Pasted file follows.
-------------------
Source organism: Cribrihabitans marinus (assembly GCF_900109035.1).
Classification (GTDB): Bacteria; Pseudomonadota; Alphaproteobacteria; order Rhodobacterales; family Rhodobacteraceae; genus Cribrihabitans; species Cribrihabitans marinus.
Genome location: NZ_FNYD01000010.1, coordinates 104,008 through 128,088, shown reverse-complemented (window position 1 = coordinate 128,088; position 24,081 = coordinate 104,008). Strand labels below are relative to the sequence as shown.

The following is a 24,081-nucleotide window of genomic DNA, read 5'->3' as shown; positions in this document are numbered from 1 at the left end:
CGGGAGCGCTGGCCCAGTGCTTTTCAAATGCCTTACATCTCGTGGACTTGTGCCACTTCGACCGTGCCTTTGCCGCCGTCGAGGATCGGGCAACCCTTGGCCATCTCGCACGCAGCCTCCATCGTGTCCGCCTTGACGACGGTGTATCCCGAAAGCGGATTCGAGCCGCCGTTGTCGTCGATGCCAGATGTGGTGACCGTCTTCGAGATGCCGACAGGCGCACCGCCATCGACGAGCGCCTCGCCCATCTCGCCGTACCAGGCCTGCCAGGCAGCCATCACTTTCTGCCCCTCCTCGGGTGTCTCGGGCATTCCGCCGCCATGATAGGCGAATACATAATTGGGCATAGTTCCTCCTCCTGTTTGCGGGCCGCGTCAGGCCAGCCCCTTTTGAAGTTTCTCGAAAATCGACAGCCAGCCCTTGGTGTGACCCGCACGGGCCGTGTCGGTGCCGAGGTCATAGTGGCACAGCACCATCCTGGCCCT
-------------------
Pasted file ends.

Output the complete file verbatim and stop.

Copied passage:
Source organism: Cribrihabitans marinus (assembly GCF_900109035.1).
Classification (GTDB): Bacteria; Pseudomonadota; Alphaproteobacteria; order Rhodobacterales; family Rhodobacteraceae; genus Cribrihabitans; species Cribrihabitans marinus.
Genome location: NZ_FNYD01000010.1, coordinates 104,008 through 128,088, shown reverse-complemented (window position 1 = coordinate 128,088; position 24,081 = coordinate 104,008). Strand labels below are relative to the sequence as shown.

The following is a 24,081-nucleotide window of genomic DNA, read 5'->3' as shown; positions in this document are numbered from 1 at the left end:
CGGGAGCGCTGGCCCAGTGCTTTTCAAATGCCTTACATCTCGTGGACTTGTGCCACTTCGACCGTGCCTTTGCCGCCGTCGAGGATCGGGCAACCCTTGGCCATCTCGCACGCAGCCTCCATCGTGTCCGCCTTGACGACGGTGTATCCCGAAAGCGGATTCGAGCCGCCGTTGTCGTCGATGCCAGATGTGGTGACCGTCTTCGAGATGCCGACAGGCGCACCGCCATCGACGAGCGCCTCGCCCATCTCGCCGTACCAGGCCTGCCAGGCAGCCATCACTTTCTGCCCCTCCTCGGGTGTCTCGGGCATTCCGCCGCCATGATAGGCGAATACATAATTGGGCATAGTTCCTCCTCCTGTTTGCGGGCCGCGTCAGGCCAGCCCCTTTTGAAGTTTCTCGAAAATCGACAGCCAGCCCTTGGTGTGACCCGCACGGGCCGTGTCGGTGCCGAGGTCATAGTGGCACAGCACCATCCTGGCCCT